Popular new music blog I Care if You Listen has critiqued Mr. Balliett’s work as “weird in the best possible way” (A Gnostic Passion) and “light-hearted yet dark…it had the audience laughing one minute and in tears the next…” (Pyramus and Thisbe). He is a tireless performer of new music, and is professor of baroque bass and violone at the Juilliard School. With a constant stream of commissions, a weekly show on New York Public Radio, and nearly 200 performances per year, Mr. Balliett has been identified as an emerging voice for his generation.
We’ve teamed up with our ongoing collaborator and “bona-fide star” Anthony Roth Costanzo for a recital of repertoire for voice and continuo. Anthony has a viscerally dramatic and sensitive approach to baroque music that really complements our own way of doing things.
The recital is structured around three works that sort of show a development of the solo voice cantata. Our earliest work, Sigismondo D’India’s Infelice Didone, depicts Dido’s inner world right before her death on the pyre, and is a stunning example of the early baroque style of dramatic musical declamation. Zoom forward a hundred years or so and we have the tight structure and trademark vivid effects of Vivaldi in his dark and stormy Qual per Ignoto Calle. Sitting squarely between the two is Scarlatti’s O Pace del Mio Cor, which moves seamlessly between recitative and song, and has perhaps the most gentle touch on this program.
In between these pillars, there’s a delicious and sensual Purcell song (because we want to) and a sprinkling of instrumental works along the way to keep the textures changing.
Antonio Vivaldi Qual Per Ignoto Calle
Alessandro Scarlatti O Pace del Mio Cor
Sigismondo D’India Infelice Didone
Henry Purcell ‘Tis Nature’s Voice
with additional instrumental music by Vivaldi, Saint-Colombe and Marcello.
Caramoor Center for Music and the Arts (NY)
Countertenor Anthony Roth Costanzo began performing professionally at the age of 11 and has since appeared in opera, concert, recital, film, and on Broadway. He is an exclusive recording artist with Decca Gold, and his first album will be released in September of 2018.
Costanzo has appeared with many of the world’s leading opera houses including the Metropolitan Opera, Lyric Opera of Chicago, San Francisco Opera, English National Opera, Houston Grand Opera, Opera Philadelphia, Los Angeles Opera, Canadian Opera Company, Glyndebourne Opera Festival, Dallas Opera, Teatro Real Madrid, Spoleto Festival USA, Glimmerglass Festival and Finnish National Opera. In concert he has sung with the New York Philharmonic, Berlin Philharmonic, San Francisco Symphony, London Symphony Orchestra, Cleveland Orchestra, and National Symphony Orchestra, among others. He has performed at a wide-ranging variety of venues including Carnegie Hall, Versailles, The Kennedy Center, The Metropolitan Museum of Art, National Sawdust, Minamiza Kyoto, Joe’s Pub, The Guggenheim, The Park Avenue Armory, and Madison Square Garden.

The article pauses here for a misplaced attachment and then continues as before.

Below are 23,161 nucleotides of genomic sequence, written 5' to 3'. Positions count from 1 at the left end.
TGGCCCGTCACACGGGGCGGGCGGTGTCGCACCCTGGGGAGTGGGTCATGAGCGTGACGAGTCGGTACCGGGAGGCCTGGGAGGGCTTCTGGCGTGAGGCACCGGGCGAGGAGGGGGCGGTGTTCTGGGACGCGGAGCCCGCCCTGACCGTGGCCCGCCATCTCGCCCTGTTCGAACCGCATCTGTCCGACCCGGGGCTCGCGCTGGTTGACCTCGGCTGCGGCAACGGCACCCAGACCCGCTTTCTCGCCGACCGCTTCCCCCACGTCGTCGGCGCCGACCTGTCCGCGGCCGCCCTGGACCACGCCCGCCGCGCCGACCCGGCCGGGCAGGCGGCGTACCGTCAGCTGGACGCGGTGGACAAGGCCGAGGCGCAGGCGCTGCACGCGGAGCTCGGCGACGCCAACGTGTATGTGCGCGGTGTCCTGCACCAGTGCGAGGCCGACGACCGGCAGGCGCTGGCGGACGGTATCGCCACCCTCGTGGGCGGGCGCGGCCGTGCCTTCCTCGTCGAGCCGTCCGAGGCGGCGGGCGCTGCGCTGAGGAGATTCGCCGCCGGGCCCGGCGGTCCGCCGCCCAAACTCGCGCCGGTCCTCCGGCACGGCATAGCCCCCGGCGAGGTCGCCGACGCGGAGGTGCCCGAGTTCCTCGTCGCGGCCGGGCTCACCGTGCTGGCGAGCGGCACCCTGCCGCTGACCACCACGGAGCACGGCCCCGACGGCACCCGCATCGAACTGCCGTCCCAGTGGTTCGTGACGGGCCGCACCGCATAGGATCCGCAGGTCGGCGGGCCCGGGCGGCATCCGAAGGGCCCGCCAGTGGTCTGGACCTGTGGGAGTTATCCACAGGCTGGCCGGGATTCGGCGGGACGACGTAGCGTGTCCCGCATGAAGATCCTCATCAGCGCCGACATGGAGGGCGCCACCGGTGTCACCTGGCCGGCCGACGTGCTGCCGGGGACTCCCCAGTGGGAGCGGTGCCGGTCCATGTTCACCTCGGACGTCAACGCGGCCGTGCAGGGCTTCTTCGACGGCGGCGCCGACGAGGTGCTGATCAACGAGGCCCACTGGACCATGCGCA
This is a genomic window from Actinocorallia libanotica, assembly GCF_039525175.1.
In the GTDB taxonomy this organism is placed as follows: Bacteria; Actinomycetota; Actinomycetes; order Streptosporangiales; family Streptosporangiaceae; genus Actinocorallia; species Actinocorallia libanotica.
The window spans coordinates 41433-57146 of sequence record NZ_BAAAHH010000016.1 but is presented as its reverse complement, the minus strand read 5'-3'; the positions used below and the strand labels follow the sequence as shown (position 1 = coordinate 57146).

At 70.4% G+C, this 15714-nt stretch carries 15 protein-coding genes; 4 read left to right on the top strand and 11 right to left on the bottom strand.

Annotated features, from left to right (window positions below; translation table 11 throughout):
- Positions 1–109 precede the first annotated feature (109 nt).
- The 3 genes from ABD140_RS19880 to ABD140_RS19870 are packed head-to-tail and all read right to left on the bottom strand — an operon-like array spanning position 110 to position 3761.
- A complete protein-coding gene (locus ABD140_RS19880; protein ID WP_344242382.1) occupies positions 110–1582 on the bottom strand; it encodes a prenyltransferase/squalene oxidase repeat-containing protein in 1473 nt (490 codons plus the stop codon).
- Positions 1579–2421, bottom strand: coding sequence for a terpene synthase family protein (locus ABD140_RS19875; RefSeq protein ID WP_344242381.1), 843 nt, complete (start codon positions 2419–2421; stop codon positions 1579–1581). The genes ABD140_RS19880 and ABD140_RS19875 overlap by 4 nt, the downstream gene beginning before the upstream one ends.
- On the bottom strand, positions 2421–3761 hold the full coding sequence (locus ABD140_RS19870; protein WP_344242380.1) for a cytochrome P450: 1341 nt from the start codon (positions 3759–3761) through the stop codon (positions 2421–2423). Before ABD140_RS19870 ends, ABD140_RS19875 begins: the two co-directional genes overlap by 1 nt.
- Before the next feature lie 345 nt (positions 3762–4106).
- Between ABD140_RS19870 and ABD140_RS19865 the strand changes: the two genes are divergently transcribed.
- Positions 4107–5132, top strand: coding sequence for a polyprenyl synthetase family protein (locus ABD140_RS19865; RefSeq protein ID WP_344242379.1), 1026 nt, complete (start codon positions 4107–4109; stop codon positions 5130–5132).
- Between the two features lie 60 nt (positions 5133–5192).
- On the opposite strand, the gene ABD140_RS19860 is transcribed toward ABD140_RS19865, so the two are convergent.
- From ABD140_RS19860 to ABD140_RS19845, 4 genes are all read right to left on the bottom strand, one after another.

Costanzo is a Grand Finals Winner of the Metropolitan Opera National Council auditions and won first prize in Placido Domingo’s Operalia Competition. He was nominated for an Independent Spirit Award for his role in a Merchant Ivory film. He has begun working as a producer and curator in addition to a performer, creating shows for National Sawdust, Opera Philadelphia, the Philharmonia Baroque, Princeton University, WQXR, The State Theater in Salzburg, Master Voices and Kabuki-Za Tokyo. Costanzo graduated from Princeton University where he has returned to teach, and he received his masters from the Manhattan School of Music. In his youth he performed on Broadway and alongside Luciano Pavarotti.
featuring cantatas, madrigals, arias and instrumental works by
COUPERIN SCARLATTI SAINTE-COLOMBE VIVALDI
PURCELL D’INDIA FORQUERAY HANDEL
Caramoor Center for Music and Arts
April 22nd, 2018, 3pm